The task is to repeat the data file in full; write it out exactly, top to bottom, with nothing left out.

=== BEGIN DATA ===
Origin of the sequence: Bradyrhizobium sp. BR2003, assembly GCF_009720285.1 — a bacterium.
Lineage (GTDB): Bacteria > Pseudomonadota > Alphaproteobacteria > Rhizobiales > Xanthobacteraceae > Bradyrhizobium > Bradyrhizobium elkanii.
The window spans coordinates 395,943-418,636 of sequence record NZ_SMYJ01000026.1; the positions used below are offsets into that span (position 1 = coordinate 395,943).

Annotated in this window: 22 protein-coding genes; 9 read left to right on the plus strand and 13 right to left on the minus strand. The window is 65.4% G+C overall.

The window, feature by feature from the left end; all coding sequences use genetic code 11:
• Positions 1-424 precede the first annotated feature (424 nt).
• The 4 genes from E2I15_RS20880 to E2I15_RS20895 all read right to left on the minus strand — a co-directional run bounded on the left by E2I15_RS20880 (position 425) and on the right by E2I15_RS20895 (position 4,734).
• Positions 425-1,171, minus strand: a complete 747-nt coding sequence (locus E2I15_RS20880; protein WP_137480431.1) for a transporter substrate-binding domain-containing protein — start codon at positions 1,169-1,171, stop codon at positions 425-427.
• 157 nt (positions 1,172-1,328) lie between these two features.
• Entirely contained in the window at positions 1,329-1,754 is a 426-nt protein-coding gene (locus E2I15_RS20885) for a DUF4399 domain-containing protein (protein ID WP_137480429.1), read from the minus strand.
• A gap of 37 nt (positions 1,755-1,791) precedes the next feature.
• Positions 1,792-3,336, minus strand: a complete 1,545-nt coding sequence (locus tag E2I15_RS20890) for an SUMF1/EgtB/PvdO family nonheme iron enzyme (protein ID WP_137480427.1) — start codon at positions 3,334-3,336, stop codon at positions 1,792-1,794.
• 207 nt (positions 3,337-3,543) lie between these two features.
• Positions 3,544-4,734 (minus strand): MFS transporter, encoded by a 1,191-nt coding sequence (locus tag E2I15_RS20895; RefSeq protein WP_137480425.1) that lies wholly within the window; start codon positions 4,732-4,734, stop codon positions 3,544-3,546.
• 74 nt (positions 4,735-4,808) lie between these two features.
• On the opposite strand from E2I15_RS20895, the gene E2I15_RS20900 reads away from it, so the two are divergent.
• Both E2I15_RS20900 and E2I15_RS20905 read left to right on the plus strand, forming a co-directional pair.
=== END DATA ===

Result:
Origin of the sequence: Bradyrhizobium sp. BR2003, assembly GCF_009720285.1 — a bacterium.
Lineage (GTDB): Bacteria > Pseudomonadota > Alphaproteobacteria > Rhizobiales > Xanthobacteraceae > Bradyrhizobium > Bradyrhizobium elkanii.
The window spans coordinates 395,943-418,636 of sequence record NZ_SMYJ01000026.1; the positions used below are offsets into that span (position 1 = coordinate 395,943).

Annotated in this window: 22 protein-coding genes; 9 read left to right on the plus strand and 13 right to left on the minus strand. The window is 65.4% G+C overall.

The window, feature by feature from the left end; all coding sequences use genetic code 11:
• Positions 1-424 precede the first annotated feature (424 nt).
• The 4 genes from E2I15_RS20880 to E2I15_RS20895 all read right to left on the minus strand — a co-directional run bounded on the left by E2I15_RS20880 (position 425) and on the right by E2I15_RS20895 (position 4,734).
• Positions 425-1,171, minus strand: a complete 747-nt coding sequence (locus E2I15_RS20880; protein WP_137480431.1) for a transporter substrate-binding domain-containing protein — start codon at positions 1,169-1,171, stop codon at positions 425-427.
• 157 nt (positions 1,172-1,328) lie between these two features.
• Entirely contained in the window at positions 1,329-1,754 is a 426-nt protein-coding gene (locus E2I15_RS20885) for a DUF4399 domain-containing protein (protein ID WP_137480429.1), read from the minus strand.
• A gap of 37 nt (positions 1,755-1,791) precedes the next feature.
• Positions 1,792-3,336, minus strand: a complete 1,545-nt coding sequence (locus tag E2I15_RS20890) for an SUMF1/EgtB/PvdO family nonheme iron enzyme (protein ID WP_137480427.1) — start codon at positions 3,334-3,336, stop codon at positions 1,792-1,794.
• 207 nt (positions 3,337-3,543) lie between these two features.
• Positions 3,544-4,734 (minus strand): MFS transporter, encoded by a 1,191-nt coding sequence (locus tag E2I15_RS20895; RefSeq protein WP_137480425.1) that lies wholly within the window; start codon positions 4,732-4,734, stop codon positions 3,544-3,546.
• 74 nt (positions 4,735-4,808) lie between these two features.
• On the opposite strand from E2I15_RS20895, the gene E2I15_RS20900 reads away from it, so the two are divergent.
• Both E2I15_RS20900 and E2I15_RS20905 read left to right on the plus strand, forming a co-directional pair.